The Atlanta Falcons came practically out of nowhere in 2016 to represent the NFC in Super Bowl LI. And while they lost, what the Falcons achieved in just getting to the big game exceeded expectations in a major way.
With a 6-10 record in 2014 and an 8-8 record last year, Atlanta appeared to be at least another year two way from being able to compete with the big guns in the NFC.
Then Matt Ryan exploded with his best year on record while the defense turned up the heat and morphed into a very competitive unit in the second half of the year and into the playoffs. Ultimately they fell short of the goal but gave the eventual Champs all they could handle in the process.
This leads us to wonder, which teams will surprise us in 2017?
Which teams are being dismissed as incapable a competing at the highest level despite the fact that they may not be as far away from achieving greatness as it appears at first glance?
Which teams have a chance to be the 2017 version of the Atlanta Falcons? That’s what we’re going to explore here.
Indianapolis Colts (8-8)
Blessed with of one of the NFL’s top passers in Andrew Luck, the Colts have a chance to ascend to great heights.
This is been true since Luck was drafted in 2012, but the poor decisions made by former general manager Ryan Grigson doomed Indianapolis to mediocrity the past two years. Even more so, Grigson’s refusal to protect his franchise passer resulted in luck being injured far too often.
Additionally, Grigson did a terrible job of stocking his roster with defensive talent, which put way too much pressure on an offense that was set up to fail.
Thankfully there is a new man in town, rookie general manager Chris Ballard, who is highly respected for his ability to not only evaluate talent but also to get along with those around him. This was something that was lacking the past five years, and nobody should discount how much having even a little more accord within the organization will help the Colts this year.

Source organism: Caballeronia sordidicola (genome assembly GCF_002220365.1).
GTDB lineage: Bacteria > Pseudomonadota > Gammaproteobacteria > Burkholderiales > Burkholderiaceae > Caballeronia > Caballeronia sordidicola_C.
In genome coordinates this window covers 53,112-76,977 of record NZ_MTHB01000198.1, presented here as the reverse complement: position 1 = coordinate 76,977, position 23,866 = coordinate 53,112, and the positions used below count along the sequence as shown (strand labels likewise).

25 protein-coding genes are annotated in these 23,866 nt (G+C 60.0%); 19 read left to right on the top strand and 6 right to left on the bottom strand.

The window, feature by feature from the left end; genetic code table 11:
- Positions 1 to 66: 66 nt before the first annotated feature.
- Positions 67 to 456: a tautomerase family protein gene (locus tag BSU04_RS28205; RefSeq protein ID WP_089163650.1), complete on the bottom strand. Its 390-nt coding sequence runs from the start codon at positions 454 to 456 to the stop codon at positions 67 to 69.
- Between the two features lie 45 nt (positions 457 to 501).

With plenty of cap space to work with Ballard has a chance to make significant improvements if he does not follow the steps of his predecessor. Savvy picks in the upcoming draft, along with key additions in free agency can vault the Colts into contention in the AFC.
Assuming all of that happens, the big question remains, can Luck avoid the big turnover in big games? If he can answer this question with a yes then the Colts have a legitimate chance to challenge the best teams in the AFC and make an appearance in Super Bowl LII.
Washington Redskins (8-7-1)
Though the mighty Dallas Cowboys appear to have the NFC East in a stranglehold, history tells us that it’s not so simple as that. In fact you have to go all the way back to 2004 to find the last time that a team in this division won back to back titles. And while it might seem that the next best team in the NFC East is the New York Giants, all four teams have a legitimate chance almost every single year to claim the crown.
This leads us to Washington, the team that won this division in 2015 before stumbling this past season and falling short of the playoffs. This is a team that has some serious holes to fill to become a championship contender, most notably on the defensive side of the ball.
The Redskins finished this past season with the 28th-ranked overall defense and the 19th-ranked scoring defense. Especially considering the significant investment the team made to acquire cornerback Josh Norman, these numbers were startlingly bad. One of the reasons to believe this defense can get better is the hire of Jim tomsula to coach the defensive line. He was tremendous during his time in San Francisco at the same job and should make a significant impact for Washington.
Assuming quarterback Kirk Cousins returns to the team as expected, the offense should remain a potent unit even without former offensive coordinator Sean McVay. While Cousins was not as sharp this past season as he was in 2015, he remains one of the best pure passers in the game. The team has decisions to make in regards to the receiver position, with Pierre Garcon and DeSean Jackson set to become free agents. But the bottom line is this offense should remain very good.